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JUDGEMENTALL HAI KYA : Does Not Raise Itself Above Judgement

Bobby Batliwala Grewal in Judgementall Hai Kya is almost like a reel embodiment of the real life actor trying to make a statement – “Don’t judge me with my on the surface psychic and narcissistic behaviour, I can often see things that you can’t, and all you need is the right perspective to sense what is more dangerous around.

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ARTICLE 15 : When Change Begins with Each of Us

In one of the most impactful scenes of Article 15, Anubhav Sinha wants to expose the caste hierarchy deeply rooted within the system even amongst the protectors of law of our country. Most of them are not corrupt police officers per say, but they are just conditioned in a way since birth – so unconsciously aware not just of their castes, but even of the subdivisions within the highest and lowest stratas of that hierarchy. This is the team who have switched themselves off to a part of India that co-exists with them, but they turn a blind eye to ‘their‘ life and death problems, even without realising that their own life will become a dumpster without ‘their‘ help. This non-chalance and convulated thinking is baffling for their privileged and idealistic officer, and his extreme frustration shows up as he is at a loss of where to start cleaning the mess from. This is the India that has become.

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TEEN AUR AADHA : Memoirs of a Room


Ukranian filmmaker Dar Gai‘s (Daria Gaikalova) first Indian film (released for festivals in 2017, but finding its wider digital release only now in 2019 on Netflix) Teen aur Aadha has an interesting film premise when a house, more specifically a room, becomes a constant character across three different stories along its maturing timeline, with almost a common theme of central characters in each story wanting to break free off the confines of the same room. It becomes even more interesting when the each of the three stories are shot as continuous forty minutes long shots each without any cuts, as if trying to follow the arc of the protagonists up close.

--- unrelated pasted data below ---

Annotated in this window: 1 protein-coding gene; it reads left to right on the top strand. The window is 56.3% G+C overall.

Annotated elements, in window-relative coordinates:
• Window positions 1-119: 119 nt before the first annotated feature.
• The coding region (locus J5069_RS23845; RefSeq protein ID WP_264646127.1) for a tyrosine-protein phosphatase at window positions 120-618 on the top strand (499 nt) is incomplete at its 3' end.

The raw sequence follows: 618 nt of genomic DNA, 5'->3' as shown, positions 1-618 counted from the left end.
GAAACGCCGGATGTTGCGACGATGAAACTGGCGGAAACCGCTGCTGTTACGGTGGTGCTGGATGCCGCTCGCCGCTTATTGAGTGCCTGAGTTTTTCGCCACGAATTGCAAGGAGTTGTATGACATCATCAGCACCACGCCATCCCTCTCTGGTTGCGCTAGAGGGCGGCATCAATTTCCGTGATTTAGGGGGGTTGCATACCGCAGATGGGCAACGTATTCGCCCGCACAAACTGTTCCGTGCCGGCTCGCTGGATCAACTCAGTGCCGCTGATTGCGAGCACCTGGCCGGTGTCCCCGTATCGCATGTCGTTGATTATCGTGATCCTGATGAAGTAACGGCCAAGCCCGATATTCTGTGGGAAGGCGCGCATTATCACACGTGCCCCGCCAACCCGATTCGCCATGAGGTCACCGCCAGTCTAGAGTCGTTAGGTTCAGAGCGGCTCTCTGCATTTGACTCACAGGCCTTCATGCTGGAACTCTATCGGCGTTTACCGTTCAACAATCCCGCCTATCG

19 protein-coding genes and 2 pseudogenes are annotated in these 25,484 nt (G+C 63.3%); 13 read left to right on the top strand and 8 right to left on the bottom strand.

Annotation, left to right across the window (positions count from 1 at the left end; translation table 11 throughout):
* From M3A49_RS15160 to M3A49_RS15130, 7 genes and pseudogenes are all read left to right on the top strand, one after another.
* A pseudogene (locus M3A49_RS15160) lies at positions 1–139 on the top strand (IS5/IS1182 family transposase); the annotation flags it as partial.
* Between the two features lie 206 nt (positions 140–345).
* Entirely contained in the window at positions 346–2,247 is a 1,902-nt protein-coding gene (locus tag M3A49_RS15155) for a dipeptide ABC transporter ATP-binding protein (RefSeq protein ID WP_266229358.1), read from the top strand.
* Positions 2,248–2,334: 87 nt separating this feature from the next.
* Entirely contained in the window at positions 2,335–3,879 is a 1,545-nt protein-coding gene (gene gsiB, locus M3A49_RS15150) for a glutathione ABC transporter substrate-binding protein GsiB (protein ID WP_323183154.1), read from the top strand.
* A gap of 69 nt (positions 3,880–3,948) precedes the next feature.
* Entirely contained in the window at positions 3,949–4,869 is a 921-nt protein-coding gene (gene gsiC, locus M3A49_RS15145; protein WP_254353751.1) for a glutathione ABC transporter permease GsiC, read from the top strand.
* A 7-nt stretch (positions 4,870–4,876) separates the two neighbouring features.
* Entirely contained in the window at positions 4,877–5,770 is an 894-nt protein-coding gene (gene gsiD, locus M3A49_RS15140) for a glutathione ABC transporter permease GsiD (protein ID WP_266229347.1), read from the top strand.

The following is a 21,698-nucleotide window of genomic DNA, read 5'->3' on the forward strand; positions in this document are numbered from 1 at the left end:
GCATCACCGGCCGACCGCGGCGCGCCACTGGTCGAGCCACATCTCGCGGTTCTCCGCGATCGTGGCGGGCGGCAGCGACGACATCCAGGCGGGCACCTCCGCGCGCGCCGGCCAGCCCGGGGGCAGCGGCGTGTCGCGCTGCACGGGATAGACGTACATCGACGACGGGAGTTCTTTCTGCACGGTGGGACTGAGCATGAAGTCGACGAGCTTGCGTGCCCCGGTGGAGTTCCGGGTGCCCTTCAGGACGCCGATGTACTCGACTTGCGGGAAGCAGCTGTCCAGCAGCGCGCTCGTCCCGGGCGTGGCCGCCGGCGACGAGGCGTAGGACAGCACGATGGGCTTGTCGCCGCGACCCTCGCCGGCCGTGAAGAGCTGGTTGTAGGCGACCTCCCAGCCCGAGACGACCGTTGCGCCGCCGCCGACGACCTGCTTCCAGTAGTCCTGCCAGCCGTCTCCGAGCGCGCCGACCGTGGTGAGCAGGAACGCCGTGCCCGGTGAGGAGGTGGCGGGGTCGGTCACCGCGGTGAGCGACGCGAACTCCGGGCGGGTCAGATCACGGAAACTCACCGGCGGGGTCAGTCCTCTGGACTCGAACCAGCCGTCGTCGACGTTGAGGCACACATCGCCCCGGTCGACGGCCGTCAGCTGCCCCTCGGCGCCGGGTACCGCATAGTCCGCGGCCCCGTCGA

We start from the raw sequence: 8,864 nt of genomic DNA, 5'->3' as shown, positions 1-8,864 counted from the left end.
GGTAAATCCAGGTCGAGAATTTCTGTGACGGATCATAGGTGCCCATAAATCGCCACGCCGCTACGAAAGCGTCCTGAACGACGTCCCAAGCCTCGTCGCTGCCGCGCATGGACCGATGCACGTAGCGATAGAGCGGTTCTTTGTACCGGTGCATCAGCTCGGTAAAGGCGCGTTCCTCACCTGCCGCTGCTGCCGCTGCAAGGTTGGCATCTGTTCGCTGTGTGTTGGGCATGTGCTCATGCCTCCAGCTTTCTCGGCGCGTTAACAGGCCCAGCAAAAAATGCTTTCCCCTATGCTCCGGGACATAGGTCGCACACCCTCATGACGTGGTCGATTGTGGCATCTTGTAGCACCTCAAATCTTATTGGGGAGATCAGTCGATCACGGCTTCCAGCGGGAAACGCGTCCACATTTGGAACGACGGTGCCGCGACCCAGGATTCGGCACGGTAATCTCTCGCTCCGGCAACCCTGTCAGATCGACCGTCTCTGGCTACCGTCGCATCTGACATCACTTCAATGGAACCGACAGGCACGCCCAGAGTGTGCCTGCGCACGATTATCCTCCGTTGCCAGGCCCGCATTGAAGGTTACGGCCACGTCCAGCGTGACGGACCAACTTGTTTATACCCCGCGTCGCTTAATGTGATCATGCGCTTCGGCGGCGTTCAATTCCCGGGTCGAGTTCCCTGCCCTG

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MUSIC TEACHER Review : Echoes from the Past

The new Netflix film Music Teacher reverberates with echoes from the past that scream about regrets, incompleteness, and pangs of unrequited love in its silences. Directed by Sarthak Dasgupta, and co-written by Dasgupta and Gaurav Sharma (dialogues), the film tells a visually lyrical story about how a failed music teacher confronts his demons from the past at every step, and is torn up internally by his realities of not getting anywhere in life while being bogged down by the astounding success of his own protege against her will, and losing her in the process.

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KALANK : An Epic Scale Botch Up

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In one of the defining scenes of Kalank, Roop breaks the fourth wall and throws a question back to the audience to know “To aapne is kahaani me kya dekha – Kalank ya Mohabbat? ” I wish she could hear me saying “Kaash kuchh to dikh jaata..

And that in a nutshell is Kalank for me – a colossal disappointment as grand and as empty as the world it creates.